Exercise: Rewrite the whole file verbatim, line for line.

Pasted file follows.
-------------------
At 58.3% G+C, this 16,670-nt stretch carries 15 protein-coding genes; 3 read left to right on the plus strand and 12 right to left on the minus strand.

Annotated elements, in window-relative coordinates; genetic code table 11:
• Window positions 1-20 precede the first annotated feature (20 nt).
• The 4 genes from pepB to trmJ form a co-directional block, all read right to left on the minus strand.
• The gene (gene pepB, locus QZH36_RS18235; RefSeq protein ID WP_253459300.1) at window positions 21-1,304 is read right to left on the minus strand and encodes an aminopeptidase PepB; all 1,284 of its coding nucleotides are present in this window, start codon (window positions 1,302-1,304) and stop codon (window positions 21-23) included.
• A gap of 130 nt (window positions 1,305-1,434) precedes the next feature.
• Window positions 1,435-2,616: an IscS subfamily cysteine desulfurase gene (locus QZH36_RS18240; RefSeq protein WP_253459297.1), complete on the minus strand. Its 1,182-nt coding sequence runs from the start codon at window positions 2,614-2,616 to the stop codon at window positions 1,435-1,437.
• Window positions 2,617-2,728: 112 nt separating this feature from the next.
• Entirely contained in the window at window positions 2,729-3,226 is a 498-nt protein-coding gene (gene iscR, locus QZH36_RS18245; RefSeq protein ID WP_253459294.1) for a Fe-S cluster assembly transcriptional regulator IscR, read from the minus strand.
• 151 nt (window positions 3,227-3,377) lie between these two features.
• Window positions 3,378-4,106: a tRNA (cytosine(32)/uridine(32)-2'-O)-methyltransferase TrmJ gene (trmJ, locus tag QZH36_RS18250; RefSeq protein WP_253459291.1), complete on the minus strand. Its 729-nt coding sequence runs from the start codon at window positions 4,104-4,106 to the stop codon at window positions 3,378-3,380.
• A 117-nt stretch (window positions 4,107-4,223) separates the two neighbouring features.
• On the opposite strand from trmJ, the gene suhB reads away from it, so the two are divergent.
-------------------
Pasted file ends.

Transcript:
At 58.3% G+C, this 16,670-nt stretch carries 15 protein-coding genes; 3 read left to right on the plus strand and 12 right to left on the minus strand.

Annotated elements, in window-relative coordinates; genetic code table 11:
• Window positions 1-20 precede the first annotated feature (20 nt).
• The 4 genes from pepB to trmJ form a co-directional block, all read right to left on the minus strand.
• The gene (gene pepB, locus QZH36_RS18235; RefSeq protein ID WP_253459300.1) at window positions 21-1,304 is read right to left on the minus strand and encodes an aminopeptidase PepB; all 1,284 of its coding nucleotides are present in this window, start codon (window positions 1,302-1,304) and stop codon (window positions 21-23) included.
• A gap of 130 nt (window positions 1,305-1,434) precedes the next feature.
• Window positions 1,435-2,616: an IscS subfamily cysteine desulfurase gene (locus QZH36_RS18240; RefSeq protein WP_253459297.1), complete on the minus strand. Its 1,182-nt coding sequence runs from the start codon at window positions 2,614-2,616 to the stop codon at window positions 1,435-1,437.
• Window positions 2,617-2,728: 112 nt separating this feature from the next.
• Entirely contained in the window at window positions 2,729-3,226 is a 498-nt protein-coding gene (gene iscR, locus QZH36_RS18245; RefSeq protein ID WP_253459294.1) for a Fe-S cluster assembly transcriptional regulator IscR, read from the minus strand.
• 151 nt (window positions 3,227-3,377) lie between these two features.
• Window positions 3,378-4,106: a tRNA (cytosine(32)/uridine(32)-2'-O)-methyltransferase TrmJ gene (trmJ, locus tag QZH36_RS18250; RefSeq protein WP_253459291.1), complete on the minus strand. Its 729-nt coding sequence runs from the start codon at window positions 4,104-4,106 to the stop codon at window positions 3,378-3,380.
• A 117-nt stretch (window positions 4,107-4,223) separates the two neighbouring features.
• On the opposite strand from trmJ, the gene suhB reads away from it, so the two are divergent.